All A8s come with Audi’s impressive virtual cockpit display too, a 12.3-inch digital driver display with a huge range of options when it comes to information displayed behind the steering wheel. This means you can follow sat nav directions, for example, without having to look at the screens to your left. 

With a starting price of £74,985 for the entry S model it’s no surprise the A8 comes with an impressive bundle of standard tech, including a head-up display and adaptive cruise control. Plus a host of safety functions such as turn assist, which stops drivers from turning into the path of an oncoming vehicle.

Top spec models get a 360-degree camera and digital matrix headlights.

2022 Audi A8: getting stuff in it

Because this is a car popular with chauffeurs and those rich enough to be chauffeured, the A8 can be had as a long-wheelbase version. Even so, leg and headroom in the back of the standard model are still generous and more than enough for those who just want a large family saloon. Of course, there are only two proper seats in the back.

If you want to stretch out, the long wheelbase model is the one for you. You can also choose to add fold-out tables, plus two 10.1-inch HD television screens in the back of the front seats to watch Netflix on the move.

The doors open wide so climbing in and out isn’t an issue, and all around the cabin are found useful cubby holes and storage solutions, so there’s no excuse to ruin the lovely interior with clutter. 

With 505 litres of boot space the A8 is bang on par with its rivals, unless you opt for the plug-in hybrid model where it shrinks to 390 litres. Something for family buyers to be aware of, although we suspect it won’t matter so much for those who buy it as a company - 390 litres is still more room than something like a Ford Focus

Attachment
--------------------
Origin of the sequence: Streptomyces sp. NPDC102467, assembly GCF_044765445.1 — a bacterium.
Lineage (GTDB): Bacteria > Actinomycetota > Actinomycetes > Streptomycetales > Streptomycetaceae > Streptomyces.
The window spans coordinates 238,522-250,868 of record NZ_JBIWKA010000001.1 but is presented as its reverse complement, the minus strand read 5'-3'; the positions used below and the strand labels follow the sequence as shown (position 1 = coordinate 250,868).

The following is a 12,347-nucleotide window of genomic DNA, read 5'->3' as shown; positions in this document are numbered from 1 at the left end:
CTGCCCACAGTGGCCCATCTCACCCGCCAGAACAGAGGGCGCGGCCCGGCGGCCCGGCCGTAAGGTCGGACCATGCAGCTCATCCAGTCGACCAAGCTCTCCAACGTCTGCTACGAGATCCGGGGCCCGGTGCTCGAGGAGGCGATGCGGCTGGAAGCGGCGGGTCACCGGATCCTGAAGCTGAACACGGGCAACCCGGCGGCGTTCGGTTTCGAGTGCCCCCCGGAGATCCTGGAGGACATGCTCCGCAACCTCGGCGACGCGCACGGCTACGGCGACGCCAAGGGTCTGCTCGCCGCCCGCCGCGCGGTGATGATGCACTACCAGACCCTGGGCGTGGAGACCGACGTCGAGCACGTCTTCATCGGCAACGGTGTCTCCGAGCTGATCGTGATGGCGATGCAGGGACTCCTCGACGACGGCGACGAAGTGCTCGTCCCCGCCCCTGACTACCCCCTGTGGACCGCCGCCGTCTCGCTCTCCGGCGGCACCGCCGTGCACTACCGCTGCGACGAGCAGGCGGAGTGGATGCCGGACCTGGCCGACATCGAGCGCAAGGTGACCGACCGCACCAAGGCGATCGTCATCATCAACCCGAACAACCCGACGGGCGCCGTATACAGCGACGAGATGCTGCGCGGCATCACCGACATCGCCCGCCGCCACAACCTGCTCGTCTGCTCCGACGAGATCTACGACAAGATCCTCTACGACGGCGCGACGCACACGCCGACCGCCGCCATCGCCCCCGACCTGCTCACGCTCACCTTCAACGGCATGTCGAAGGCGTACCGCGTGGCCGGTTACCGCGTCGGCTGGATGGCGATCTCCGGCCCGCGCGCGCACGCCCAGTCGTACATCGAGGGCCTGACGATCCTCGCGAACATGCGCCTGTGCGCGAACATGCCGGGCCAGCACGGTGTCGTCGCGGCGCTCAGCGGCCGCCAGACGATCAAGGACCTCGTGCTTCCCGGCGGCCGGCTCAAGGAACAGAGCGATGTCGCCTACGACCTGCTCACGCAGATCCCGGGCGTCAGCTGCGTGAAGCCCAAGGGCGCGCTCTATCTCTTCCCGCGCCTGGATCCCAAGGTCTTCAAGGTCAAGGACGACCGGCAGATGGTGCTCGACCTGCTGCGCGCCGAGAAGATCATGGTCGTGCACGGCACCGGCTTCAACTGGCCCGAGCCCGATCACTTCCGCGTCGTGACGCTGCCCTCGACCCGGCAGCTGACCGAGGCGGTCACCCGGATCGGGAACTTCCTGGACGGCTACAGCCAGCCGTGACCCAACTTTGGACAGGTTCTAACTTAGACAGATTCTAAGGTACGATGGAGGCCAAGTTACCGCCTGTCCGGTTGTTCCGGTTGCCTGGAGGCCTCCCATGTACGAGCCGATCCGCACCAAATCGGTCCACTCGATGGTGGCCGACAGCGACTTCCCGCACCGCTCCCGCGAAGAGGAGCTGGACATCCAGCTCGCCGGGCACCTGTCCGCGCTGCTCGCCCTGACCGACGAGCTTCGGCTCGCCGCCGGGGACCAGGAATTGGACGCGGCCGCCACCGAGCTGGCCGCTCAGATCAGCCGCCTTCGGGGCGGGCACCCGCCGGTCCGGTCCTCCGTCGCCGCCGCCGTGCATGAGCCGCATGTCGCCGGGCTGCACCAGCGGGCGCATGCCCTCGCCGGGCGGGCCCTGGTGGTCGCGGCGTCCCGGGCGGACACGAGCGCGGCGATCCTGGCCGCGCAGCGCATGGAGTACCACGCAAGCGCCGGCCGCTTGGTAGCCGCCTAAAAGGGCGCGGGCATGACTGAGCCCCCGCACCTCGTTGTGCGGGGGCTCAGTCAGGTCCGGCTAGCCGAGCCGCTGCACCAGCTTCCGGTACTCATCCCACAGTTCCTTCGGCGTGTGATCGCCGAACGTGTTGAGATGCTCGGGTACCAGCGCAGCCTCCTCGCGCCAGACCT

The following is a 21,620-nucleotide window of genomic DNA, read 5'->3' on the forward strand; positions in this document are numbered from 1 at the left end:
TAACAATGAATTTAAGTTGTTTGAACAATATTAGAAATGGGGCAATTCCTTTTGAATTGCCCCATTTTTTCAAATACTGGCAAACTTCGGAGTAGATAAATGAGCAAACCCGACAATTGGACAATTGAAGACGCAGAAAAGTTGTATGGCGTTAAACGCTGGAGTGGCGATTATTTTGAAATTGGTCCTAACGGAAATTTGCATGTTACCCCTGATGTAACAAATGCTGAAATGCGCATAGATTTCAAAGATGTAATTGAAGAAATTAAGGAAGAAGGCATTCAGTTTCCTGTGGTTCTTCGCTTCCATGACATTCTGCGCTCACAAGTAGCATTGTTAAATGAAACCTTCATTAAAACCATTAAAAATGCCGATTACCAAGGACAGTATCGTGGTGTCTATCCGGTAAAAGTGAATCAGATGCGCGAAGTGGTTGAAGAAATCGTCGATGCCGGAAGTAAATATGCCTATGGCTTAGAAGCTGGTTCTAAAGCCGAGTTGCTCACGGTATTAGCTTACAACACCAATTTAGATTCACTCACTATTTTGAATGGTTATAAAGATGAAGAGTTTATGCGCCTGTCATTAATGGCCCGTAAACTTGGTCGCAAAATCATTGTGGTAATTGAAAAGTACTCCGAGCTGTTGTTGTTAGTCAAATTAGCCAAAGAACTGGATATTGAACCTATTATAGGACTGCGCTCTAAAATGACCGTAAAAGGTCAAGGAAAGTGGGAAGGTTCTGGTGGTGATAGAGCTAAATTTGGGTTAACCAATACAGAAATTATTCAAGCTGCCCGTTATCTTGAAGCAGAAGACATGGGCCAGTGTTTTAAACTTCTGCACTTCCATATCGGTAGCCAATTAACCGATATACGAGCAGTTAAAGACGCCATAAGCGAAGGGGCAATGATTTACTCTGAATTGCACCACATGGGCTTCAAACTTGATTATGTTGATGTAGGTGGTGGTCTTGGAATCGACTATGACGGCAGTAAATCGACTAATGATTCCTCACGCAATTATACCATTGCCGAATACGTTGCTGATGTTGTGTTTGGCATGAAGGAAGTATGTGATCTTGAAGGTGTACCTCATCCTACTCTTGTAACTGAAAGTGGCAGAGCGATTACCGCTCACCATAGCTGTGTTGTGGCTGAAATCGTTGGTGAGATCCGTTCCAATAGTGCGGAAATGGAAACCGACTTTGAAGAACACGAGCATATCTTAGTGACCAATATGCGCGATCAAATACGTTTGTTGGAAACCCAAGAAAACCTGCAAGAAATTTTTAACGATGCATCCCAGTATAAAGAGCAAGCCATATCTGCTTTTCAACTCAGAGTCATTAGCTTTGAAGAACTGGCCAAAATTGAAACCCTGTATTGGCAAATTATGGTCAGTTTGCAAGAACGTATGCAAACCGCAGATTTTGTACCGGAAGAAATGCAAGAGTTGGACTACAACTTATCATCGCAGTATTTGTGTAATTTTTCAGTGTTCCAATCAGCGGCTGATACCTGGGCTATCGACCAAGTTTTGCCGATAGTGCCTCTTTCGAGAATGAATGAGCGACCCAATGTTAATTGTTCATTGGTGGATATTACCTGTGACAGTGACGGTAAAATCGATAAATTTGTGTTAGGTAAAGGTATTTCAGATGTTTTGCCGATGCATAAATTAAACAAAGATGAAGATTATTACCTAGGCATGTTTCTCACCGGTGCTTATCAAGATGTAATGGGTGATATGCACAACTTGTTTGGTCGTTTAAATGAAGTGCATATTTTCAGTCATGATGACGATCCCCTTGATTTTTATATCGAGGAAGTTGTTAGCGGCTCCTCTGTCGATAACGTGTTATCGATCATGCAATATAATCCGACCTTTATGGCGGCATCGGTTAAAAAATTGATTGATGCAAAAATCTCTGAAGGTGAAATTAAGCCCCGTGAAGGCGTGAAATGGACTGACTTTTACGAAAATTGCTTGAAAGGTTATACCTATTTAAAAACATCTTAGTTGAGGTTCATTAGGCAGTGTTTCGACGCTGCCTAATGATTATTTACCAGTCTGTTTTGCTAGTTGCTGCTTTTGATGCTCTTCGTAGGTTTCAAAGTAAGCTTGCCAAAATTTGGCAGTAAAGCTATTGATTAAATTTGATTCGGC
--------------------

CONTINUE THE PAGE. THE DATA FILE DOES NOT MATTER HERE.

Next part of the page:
2022 Audi A8: driving it 

The cheapest way to own an Audi A8 is to buy the 50 TDI – a 3.0-litre diesel V6 with a healthy 296hp and 600Nm of torque. The next step up is the 55 TFSI which uses a 3.0-litre petrol V6 and naturally adds a healthy dollop of power (344hp) but loses on torque (500Nm).

Before you get to the full fat S8 there’s the plug-in hybrid 60 TFSIe, which uses the same 3.0 petrol engine as the 55 TFSI but bolts on a 114.4kWh battery and electric motor. At the top, the S8 comes with a muscular 4.0-litre V8 unit which is good for 571hp and 800Nm of torque. 

All engines, other than the PHEV, come with a 48v mild hybrid system.

It probably goes without saying the most exciting to drive of all the engines is the S8. Not only is the 0-62mph dash done in just 3.8 seconds, but it also comes as standard with rear-wheel steering for improved high-speed stability and low speed agility. This is an optional extra on other models.

Another nifty trick, and this one is reserved for the S8 only, is a predictive active suspension system wthat uses an electric motor to load or unload power to each individual wheel to keep the chassis level, depending on the road surface ahead. It is a system that seems to work quite well, but we haven’t had the chance to drive the S8 on a mountain pass. 

The PHEV now offers an increased official electric range of 34 miles. During our test drive we managed around 30 miles, which is plenty for anyone who will only use their A8 around town, which will be the case for many customers. With an official economy of 156.9mpg it also makes a tasty case for company car buyers. Again, a big slice of the A8’s target audience. 

Even so, for those who anticipate long motorway slogs then the diesel is still king, with a solid 40.1mpg. Remember, once the PHEV has drained its battery, you’ll simply be driving a petrol V6 with added weight. 

All models come with air suspension as standard and, in general, the ride is very good, although it’s slightly busier than the S-Class, which means if you’re serious about being able to sleep without interruption in the back the Mercedes might be the wiser choice. 

The A8 isn’t as engaging to drive as the BMW 7 Series, however. It’s easy to manoeuvre, and the steering has a lightness to it which means you won’t get fatigued by loping bend after looping bend, but the BMW has more keenness to the way it turns in and corners flatter with a noticeably stiffer chassis. The S8 comes close, but the BMW is still the better driver’s car. 

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Nick Francis

15 Feb 2022